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Olivia Jaimes: Feels Like Writing Nancy Fan Fiction

Somehow, both fans and detractors got it twisted debating last year’s surprise reinvention of Nancy—an 80-year-old newspaper comic strip now in the mischievous hands of a web cartoonist who draws under the pseudonym Olivia Jaimes. For all its extremely online references, tech-centric gags, and metanarrative flourishes, the new Nancy is not a radical departure from the strip’s Great Depression–era origins and its midcentury heyday, but a return to what made Ernie Bushmiller’s original so beloved in the first place.

Matthew Phelan, for Slate, interviews Olivia Jaimes, current Nancy cartoonist.

As with many stars there were conditions to the interview:

To help protect her anonymity, Jaimes has avoided phone interviews and public appearances, wearing masks or using a voice modulator when she’s been compelled to speak publicly. As a condition of this email interview, her editor asked that I not even bring up the pseudonym at all, a level of reclusiveness that Jaimes shares with Nancy’s creator. After moving in 1950 from New York to Stamford, Connecticut, Bushmiller developed a reputation for actively avoiding the company of other major newspaper cartoonists

After a year and a half on the strip Olivia has a clearer idea of how to approach the historic character.

Olivia Jaimes: It feels like I’m writing Nancy fan fiction, which is very freeing. I’ve said the same thing to my editor before, and she’s gently broken it to me that my Nancies are canon, but fan fiction is what it feels like nonetheless. Maybe what I mean by this is that I feel comfortable transforming the strip in ways that suit me because I trust readers to know “the rules” of transformative works like fan fiction. It’s your take on characters that are shared by everyone. You’re not trying to pass seamlessly as the original author; you’re stretching and bending the original work to make it say what you want it to say.

Asked about some of her new characters, Olivia is also asked about re-introducing old characters. While I would have asked about Phil Fumble, she is asked about a character who never appeared in an Ernie Bushmiller comic strip. (The character was created by John Stanley for Nancy comic books.)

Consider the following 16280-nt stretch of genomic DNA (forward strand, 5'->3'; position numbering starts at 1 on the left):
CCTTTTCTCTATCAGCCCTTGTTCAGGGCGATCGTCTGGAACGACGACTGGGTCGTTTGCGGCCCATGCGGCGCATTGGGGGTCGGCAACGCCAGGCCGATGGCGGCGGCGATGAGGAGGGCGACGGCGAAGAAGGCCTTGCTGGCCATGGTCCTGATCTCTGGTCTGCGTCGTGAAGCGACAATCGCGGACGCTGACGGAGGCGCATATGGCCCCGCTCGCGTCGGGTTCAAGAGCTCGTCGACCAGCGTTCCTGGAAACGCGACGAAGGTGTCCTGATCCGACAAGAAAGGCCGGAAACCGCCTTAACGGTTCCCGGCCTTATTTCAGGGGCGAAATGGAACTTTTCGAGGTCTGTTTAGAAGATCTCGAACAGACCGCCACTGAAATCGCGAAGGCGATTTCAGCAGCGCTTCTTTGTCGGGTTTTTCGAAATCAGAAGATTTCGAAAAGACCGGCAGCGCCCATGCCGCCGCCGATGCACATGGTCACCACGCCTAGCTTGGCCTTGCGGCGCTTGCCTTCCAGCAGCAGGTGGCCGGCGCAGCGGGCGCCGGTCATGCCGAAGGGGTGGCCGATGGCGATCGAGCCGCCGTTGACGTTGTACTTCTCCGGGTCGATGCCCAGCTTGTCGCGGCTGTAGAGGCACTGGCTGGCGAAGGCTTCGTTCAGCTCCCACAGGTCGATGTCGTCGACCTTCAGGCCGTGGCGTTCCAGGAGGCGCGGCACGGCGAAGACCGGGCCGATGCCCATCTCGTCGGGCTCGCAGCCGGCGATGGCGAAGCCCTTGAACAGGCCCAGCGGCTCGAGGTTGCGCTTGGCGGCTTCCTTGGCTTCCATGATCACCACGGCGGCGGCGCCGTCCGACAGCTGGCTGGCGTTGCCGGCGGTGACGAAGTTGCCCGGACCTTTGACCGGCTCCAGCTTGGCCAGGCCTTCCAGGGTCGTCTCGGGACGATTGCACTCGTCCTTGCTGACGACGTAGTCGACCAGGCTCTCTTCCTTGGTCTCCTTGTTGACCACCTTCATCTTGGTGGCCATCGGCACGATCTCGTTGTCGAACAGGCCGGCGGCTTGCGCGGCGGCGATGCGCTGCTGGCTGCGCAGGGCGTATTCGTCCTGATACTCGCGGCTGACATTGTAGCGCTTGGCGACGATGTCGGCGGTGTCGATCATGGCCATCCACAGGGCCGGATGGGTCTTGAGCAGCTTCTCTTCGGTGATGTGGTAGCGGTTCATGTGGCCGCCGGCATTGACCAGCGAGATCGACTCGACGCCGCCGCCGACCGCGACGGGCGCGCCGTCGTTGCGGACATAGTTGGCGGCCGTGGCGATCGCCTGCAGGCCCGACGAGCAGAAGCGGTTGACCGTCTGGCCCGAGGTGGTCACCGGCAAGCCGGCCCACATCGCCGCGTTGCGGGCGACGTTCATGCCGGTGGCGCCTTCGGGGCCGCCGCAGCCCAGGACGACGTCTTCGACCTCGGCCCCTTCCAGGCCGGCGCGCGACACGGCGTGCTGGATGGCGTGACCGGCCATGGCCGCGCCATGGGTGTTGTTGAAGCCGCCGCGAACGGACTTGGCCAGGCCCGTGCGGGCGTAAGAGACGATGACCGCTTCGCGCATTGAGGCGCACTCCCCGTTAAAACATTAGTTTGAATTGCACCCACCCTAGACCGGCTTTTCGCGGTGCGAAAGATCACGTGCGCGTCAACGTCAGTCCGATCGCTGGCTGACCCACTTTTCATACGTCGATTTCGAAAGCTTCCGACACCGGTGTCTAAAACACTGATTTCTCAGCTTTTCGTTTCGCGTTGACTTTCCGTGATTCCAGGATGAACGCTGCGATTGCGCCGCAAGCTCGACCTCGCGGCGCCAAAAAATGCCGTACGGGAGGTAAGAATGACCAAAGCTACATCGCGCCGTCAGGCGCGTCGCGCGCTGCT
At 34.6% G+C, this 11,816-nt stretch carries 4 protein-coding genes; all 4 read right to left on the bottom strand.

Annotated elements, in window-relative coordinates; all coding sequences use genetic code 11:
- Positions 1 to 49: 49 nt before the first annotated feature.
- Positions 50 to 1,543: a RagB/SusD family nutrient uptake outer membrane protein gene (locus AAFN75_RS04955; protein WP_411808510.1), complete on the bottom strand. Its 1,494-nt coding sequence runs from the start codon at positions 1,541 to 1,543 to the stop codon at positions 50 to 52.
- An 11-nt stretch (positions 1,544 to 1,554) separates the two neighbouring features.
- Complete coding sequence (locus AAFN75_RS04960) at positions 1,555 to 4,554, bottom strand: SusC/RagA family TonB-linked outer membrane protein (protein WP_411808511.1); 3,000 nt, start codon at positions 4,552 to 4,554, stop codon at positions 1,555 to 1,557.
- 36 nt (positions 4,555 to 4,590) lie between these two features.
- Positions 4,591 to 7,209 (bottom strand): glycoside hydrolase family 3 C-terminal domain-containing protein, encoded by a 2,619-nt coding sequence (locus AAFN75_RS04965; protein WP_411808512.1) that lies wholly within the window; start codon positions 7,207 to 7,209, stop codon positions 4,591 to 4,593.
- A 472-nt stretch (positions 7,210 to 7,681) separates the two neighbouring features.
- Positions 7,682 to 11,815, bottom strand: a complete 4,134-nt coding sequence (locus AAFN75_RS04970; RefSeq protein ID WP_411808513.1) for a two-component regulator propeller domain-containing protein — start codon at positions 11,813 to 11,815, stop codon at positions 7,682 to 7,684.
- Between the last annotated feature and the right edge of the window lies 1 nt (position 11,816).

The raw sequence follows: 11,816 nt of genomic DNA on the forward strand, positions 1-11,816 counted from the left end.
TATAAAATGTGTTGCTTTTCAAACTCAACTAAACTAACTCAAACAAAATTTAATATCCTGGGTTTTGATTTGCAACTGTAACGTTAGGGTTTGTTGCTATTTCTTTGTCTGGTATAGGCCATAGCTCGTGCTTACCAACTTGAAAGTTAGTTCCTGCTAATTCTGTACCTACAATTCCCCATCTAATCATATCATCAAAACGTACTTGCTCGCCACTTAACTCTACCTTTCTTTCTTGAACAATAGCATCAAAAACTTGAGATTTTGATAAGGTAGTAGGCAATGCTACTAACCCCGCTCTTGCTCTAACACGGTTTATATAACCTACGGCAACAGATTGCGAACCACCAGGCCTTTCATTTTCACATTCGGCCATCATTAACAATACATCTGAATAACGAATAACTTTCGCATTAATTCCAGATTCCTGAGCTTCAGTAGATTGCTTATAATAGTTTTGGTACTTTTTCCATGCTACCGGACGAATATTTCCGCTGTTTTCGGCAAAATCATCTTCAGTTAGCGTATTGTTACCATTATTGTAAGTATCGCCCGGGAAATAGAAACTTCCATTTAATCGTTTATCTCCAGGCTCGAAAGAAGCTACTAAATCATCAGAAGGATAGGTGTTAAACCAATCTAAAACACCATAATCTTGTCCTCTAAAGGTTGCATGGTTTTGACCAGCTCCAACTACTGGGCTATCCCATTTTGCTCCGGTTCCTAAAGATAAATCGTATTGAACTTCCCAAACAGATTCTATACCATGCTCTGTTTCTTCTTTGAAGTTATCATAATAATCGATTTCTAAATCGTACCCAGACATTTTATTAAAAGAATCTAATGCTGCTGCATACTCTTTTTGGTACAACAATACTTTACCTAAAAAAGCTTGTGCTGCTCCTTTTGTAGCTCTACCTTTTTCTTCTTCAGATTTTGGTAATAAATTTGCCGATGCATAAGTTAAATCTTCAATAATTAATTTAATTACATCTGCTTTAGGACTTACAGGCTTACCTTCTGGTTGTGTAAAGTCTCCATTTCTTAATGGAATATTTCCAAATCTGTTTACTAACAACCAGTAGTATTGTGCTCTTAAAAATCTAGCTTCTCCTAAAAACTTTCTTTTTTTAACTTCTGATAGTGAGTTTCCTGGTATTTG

I’m happy that I’ve managed to add new characters whose personalities capture nearly all the different flavors of my neuroses.

(That said, I think about Oona Goosepimple all the time. Everything about her goes against the governing laws of my Nancy universe: She’s explicitly supernatural; she bends the rules of reality instead of working within their constraints; she’s drawn in a different style. Right now, I feel cocky and self-assured that she would never enter the strip as long as I’m drawing it. But at the same time, I’m morbidly curious! What kind of creator will I be in five years? How inviolate are “rules” for a strip when you’re on the hook for making 365 a year? Will I look back on this and think, why on earth was I ever opposed to Oona Goosepimple?)

Read the full interview at Slate.

Community Comments

#1 Kip Williams
October/5/2019
@ 7:19 pm

The article seems consistent in spelling Al Plastino’s name “Pastino.”

I didn’t know the name of the other assistant, though, or how reclusive Bushmiller was. How jolly that ol’ Ernie is still pulling the occasional surprise on me.

#2 Larry Levine
October/6/2019
@ 1:16 pm

After Bushmiller passed away in 1982, Plastino continued drawing the Sunday page and Mark Lasky drew the daily strip until his death (age 29) in 1983.

#3 Kip Williams
October/6/2019
@ 1:29 pm

Shame about Lasky dying so young. The specimens I’ve seen of his work indicate that he got it, and he was funny.

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